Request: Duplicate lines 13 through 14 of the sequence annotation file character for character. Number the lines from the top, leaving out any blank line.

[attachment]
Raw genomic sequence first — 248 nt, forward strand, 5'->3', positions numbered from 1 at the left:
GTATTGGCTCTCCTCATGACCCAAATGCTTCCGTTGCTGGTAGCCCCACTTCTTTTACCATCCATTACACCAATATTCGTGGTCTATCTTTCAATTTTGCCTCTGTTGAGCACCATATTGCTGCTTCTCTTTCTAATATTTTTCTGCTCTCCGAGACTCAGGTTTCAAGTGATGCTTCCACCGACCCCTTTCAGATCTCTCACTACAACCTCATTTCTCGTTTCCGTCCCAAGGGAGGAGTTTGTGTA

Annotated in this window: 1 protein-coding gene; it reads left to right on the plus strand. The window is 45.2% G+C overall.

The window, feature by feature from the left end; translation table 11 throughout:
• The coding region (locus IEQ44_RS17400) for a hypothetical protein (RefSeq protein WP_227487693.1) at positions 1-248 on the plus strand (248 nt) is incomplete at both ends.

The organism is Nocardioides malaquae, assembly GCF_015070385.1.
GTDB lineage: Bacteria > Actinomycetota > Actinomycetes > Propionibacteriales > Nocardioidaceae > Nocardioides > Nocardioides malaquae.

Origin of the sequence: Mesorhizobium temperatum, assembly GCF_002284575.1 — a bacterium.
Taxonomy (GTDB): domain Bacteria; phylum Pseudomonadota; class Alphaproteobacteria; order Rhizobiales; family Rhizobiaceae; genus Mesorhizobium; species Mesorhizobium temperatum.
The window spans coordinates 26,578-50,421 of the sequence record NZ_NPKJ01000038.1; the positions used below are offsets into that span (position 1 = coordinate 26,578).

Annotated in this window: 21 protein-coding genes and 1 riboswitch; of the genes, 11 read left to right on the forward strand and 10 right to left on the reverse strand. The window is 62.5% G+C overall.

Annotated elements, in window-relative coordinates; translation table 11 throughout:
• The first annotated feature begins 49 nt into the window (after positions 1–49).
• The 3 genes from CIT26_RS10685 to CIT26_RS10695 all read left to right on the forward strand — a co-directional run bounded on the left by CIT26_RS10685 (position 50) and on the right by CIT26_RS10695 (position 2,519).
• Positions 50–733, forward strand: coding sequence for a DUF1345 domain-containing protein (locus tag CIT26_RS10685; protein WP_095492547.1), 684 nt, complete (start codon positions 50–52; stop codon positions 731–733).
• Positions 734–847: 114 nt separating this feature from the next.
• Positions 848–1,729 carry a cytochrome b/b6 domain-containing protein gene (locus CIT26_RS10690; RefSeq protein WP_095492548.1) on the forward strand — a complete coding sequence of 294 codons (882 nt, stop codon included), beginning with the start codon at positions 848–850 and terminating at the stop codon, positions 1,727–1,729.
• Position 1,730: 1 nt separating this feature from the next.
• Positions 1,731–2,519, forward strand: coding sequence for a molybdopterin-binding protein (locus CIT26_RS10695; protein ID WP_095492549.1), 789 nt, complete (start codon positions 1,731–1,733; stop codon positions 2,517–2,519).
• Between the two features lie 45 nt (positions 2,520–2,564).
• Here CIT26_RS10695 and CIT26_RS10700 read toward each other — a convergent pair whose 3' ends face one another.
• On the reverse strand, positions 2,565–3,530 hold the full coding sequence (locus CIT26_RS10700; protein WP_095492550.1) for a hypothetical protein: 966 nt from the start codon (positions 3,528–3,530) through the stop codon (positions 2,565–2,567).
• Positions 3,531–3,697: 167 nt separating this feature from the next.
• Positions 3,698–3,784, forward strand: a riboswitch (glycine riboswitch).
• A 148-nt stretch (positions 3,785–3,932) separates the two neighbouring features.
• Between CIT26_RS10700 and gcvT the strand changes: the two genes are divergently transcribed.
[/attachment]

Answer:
• The first annotated feature begins 49 nt into the window (after positions 1–49).
• The 3 genes from CIT26_RS10685 to CIT26_RS10695 all read left to right on the forward strand — a co-directional run bounded on the left by CIT26_RS10685 (position 50) and on the right by CIT26_RS10695 (position 2,519).